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Hagenberg -Linz -Prague- Vienna iiWAS 2002, September, Bandung, Indonesia, Page 20 EXPERIMENTAL RESULTS 2-condition (4-d) k-NN queries, = 0.2

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Hagenberg -Linz -Prague- Vienna iiWAS 2002, September, Bandung, Indonesia, Page 21 EXPERIMENTAL RESULTS 3-condition (2-d) NN queries, different values 2-condition NN queries (9-d and 16-d real data sets), =1 =1 means tolerant error is permitted up to 100% -ISA saved about 4.5 % and 1% of the affected object and disk access number, individually, for 16-d data set while it remained the accuracy at 71% One notable fact here is that the effective epsilon calculated as introduced in (Arya et al. 1998) is quite low, only This is a very promising result.

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Hagenberg -Linz -Prague- Vienna iiWAS 2002, September, Bandung, Indonesia, Page 22 CONCLUSIONS -ISA: An Incremental Lower Bound Approach for Efficiently Finding Approximate Nearest Neighbor of Multi-Feature Queries in VQS -ISA is one of the vanguard solutions to dealing with this problem -ISA is very useful for application domains that the returned results need not to be exact but similar or approximate similar (with a certain tolerant error) to a given query. The experimental results have proven this. With a suitable value, the -ISA can save a very high percentage of the costs including both IO-cost and CPU-cost while it still preserves the accuracy of the returned results at a particularly very high value -ISA is applicable to not only numeric domains such as NCR- tables, but also any ranked input Application areas: TIS (tourist information systems), GIS, digital libraries, multimedia systems, etc.

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Hagenberg -Linz -Prague- Vienna iiWAS 2002, September, Bandung, Indonesia, Page 23 More information URL: {khanh, jkueng,

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Hagenberg -Linz -Prague- Vienna iiWAS 2002, September, Bandung, Indonesia, Page 24 Research related to dealing with complex vague queries The A 0 algorithm [Fagin 1996] (There are some improvements of Fagins algorithm, see the paper for more details): Finding top-k matches for a user query involving several multimedia attributes Problem: this algorithm assumes that random access is possible in the system. This assumption is correct only three following conditions hold: 1.there is at least a key for each subsystem, 2.there is a mapping between the keys, 3.and we must ensure that the mapping is one-to-one In VQS: condition (1) is always satisfied (each fuzzy field are the key for the corresponding NCR-table), but there is no the mapping one-to-one between the fuzzy fields Cannot be applied to our problem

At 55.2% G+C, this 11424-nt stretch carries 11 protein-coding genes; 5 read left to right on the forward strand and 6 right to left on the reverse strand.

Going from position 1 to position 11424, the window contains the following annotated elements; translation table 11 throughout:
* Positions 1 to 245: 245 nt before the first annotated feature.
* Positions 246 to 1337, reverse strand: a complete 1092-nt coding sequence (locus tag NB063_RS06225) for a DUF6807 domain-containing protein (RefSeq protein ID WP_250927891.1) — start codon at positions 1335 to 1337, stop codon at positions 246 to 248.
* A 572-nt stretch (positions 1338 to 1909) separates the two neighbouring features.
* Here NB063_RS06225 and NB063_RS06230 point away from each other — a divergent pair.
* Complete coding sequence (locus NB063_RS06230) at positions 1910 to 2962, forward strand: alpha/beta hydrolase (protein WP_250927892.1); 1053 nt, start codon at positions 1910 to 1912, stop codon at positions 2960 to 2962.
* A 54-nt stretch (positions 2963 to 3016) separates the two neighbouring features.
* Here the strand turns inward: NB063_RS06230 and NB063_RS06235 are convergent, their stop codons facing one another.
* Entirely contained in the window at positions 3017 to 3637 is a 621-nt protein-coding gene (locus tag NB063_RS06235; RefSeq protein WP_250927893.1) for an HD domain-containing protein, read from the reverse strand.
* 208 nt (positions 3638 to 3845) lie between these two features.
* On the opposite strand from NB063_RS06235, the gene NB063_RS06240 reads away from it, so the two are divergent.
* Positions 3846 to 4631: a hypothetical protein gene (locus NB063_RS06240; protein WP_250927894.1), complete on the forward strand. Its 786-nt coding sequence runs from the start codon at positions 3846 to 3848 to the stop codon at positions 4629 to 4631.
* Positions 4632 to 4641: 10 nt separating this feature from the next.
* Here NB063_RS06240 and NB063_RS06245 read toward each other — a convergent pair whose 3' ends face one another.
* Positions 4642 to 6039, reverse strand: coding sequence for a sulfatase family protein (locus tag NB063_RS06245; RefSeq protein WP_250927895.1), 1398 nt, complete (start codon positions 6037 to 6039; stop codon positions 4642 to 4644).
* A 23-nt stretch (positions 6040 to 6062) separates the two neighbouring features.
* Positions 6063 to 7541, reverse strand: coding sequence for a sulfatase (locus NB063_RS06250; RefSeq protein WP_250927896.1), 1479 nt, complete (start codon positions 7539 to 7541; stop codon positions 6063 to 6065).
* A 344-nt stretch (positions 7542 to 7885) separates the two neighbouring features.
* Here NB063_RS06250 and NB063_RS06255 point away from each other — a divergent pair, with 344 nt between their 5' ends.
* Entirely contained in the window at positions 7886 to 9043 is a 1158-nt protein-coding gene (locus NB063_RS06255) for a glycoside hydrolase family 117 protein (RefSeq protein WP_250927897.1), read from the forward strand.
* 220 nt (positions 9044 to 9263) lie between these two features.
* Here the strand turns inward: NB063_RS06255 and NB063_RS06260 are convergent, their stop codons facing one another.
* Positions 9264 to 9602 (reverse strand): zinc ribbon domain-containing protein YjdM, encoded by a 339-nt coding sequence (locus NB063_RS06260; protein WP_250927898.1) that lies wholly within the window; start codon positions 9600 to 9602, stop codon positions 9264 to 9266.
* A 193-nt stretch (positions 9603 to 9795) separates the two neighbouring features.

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Hagenberg -Linz -Prague- Vienna iiWAS 2002, September, Bandung, Indonesia, Page 25 Other approaches for multimedia databases: [Ortega et al 1997, Chaudhuri et al 1996, Boehm K. et al 2001] (see our paper) Chaudhuri et al introduced a solution to translate a top-k multi-feature query to a range query that the conventional DBMS can process. This approach employs information in the histograms kept by a relational system … Research related to dealing with complex vague queries (cont.)

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Hagenberg -Linz -Prague- Vienna iiWAS 2002, September, Bandung, Indonesia, Page 26 ISA and J* algorithm The ISAThe J* algorithm The input is ranked with support of the incremental algorithm adapted for range queries Assume that the ranked input is available, do not show how to deal with it Reduce the database access cost first; this cost and the processed states are reduced by taking into account the hyper-sphere range queries and computing the maximum searching radii Reduce the processed states first, the database access cost is alleviated by iterative deepening technique (S. Russell and P. Norvig: Artificial Inteligence: A Modern Approach. Prentice Hall, Inc., 1995) Derived from the ICA that had been introduced earlier and had the same overall goals as the J* alg. Claimed to be the first alg. that can process joins of ranked input and multi-level joins